Can I claim my bong on my taxes?

by | Oct 5, 2018 | 0 comments


Dry and Technical

Within the Income Tax Act (ITA) of Canada section 118.2(2)(m), there are four aspects that are required for something to qualify as a deductible device for medical purposes.

  • (i) is of a prescribed kind,
  • (ii) is prescribed by a medical practitioner,
  • (iii) is not described in any other paragraph of this subsection, and
  • (iv) meets such conditions as are prescribed as to its use or the reason for its acquisition;

Under the act, a device for medical cannabis consumption does quality with 3 of the 4 criteria. Technically, as mentioned in the Canada Revenue’s Unofficial Stance section of this post, your doctor would need to write out on the cannabis prescription “and a device for administration” or something to that regard, however for practicality purposes they would likely not split hairs unless you piss them off.

Why it fails “(i) Is of a Prescribed Kind”

What does this mean? For this, we head over to ITA 5700.

This is a list of devices that you can claim if prescribed to you. We will save you the hassle of reading the whole list of 36 items you can deduct for medical expenses.

So, if the device is not on this list it is not allowed to be claimed as a medical expense. And you guessed it, there is no “catch-all” item or clause either.

Since ITA 5700 has not been updated since 2009 (10 years ago), it is likely that either nobody has brought this up before or it has been ignored as a joke when it does come up.

What is a catch-all clause?

Simply, this is one of those aspects that are normally put into laws or policies, that will encompass new developments without requiring a rewrite of the whole act. For example, a catch-all clause for ITA 5700 would be something to the effect of;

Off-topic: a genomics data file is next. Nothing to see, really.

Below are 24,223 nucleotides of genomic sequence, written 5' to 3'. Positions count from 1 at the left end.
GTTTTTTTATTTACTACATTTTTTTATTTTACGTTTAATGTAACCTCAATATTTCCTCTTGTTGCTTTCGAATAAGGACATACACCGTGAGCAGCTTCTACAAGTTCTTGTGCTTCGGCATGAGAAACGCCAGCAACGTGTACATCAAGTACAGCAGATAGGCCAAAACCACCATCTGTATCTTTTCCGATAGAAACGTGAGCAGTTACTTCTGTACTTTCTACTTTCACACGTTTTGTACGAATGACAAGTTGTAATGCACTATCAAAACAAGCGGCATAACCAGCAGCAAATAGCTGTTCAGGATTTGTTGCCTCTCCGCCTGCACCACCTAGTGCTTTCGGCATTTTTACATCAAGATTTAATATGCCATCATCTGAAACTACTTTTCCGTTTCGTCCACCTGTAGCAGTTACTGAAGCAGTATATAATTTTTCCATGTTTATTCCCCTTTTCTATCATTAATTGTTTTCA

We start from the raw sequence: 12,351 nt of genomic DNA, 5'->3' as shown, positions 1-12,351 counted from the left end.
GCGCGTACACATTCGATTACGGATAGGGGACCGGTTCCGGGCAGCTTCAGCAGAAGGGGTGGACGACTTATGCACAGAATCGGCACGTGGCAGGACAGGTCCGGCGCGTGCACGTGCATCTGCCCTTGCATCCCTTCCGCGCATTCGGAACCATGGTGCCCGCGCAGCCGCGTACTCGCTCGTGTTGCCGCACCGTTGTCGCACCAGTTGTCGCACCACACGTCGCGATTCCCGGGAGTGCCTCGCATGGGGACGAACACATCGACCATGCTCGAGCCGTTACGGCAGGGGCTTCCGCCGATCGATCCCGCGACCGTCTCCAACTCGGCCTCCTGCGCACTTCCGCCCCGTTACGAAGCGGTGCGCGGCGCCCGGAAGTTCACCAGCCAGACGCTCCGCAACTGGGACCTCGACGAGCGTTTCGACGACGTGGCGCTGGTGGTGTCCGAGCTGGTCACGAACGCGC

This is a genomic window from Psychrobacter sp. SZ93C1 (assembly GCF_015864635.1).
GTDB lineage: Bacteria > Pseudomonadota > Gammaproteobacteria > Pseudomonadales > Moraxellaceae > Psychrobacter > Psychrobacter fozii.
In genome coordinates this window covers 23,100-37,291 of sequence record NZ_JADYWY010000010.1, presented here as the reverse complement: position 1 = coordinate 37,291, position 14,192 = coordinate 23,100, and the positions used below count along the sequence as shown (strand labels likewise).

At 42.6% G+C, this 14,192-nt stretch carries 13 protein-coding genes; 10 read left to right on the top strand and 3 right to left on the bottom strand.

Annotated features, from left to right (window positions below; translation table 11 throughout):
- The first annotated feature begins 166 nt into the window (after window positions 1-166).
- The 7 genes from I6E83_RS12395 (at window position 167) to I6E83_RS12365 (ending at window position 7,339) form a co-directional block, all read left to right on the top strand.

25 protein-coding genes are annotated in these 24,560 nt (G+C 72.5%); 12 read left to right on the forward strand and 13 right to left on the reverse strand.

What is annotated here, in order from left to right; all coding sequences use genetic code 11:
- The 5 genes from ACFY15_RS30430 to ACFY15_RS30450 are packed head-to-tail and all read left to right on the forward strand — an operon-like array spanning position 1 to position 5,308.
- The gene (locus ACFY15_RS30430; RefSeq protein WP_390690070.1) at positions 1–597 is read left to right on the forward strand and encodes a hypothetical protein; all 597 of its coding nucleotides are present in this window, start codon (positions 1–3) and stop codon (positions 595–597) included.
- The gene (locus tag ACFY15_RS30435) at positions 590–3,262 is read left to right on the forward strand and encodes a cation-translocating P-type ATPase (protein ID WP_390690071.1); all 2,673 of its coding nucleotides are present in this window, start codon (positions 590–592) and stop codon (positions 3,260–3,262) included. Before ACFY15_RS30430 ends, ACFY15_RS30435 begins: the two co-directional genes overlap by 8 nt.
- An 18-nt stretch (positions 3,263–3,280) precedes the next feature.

“(z.5) any device that is used in the direct administration of a prescription or at the written direction of a physician with a value under $500 and is deemed reasonable.”

A clause like this within ITA 5700 would not only allow for deductions of medical cannabis paraphernalia but additionally would allow other other medical devices (under $500) that may come onto the market be deducted for tax purposes. And this would allow the CRA to perform their job with more ease.

How do we change this?

Canada Revenue’s Unofficial Stance

During the research for this blog post in the autumn of 2018, a discussion was had with one of the department heads of the Canada Revenue Agency (CRA) out of Winnipeg.

The discussion started at a conference in Banff. The initial conversation was regarding the technical aspects of the act which were detailed in the previous section.

It was inquired if needles and syringes had to be written on the prescription along with the insulin or if it was an assumed “addition” to the insulin prescription. Obviously, you can see where this conversation was going by reading this article. The department head did not have a definite answer at that time. She asked for my contact information and said she would find the answer.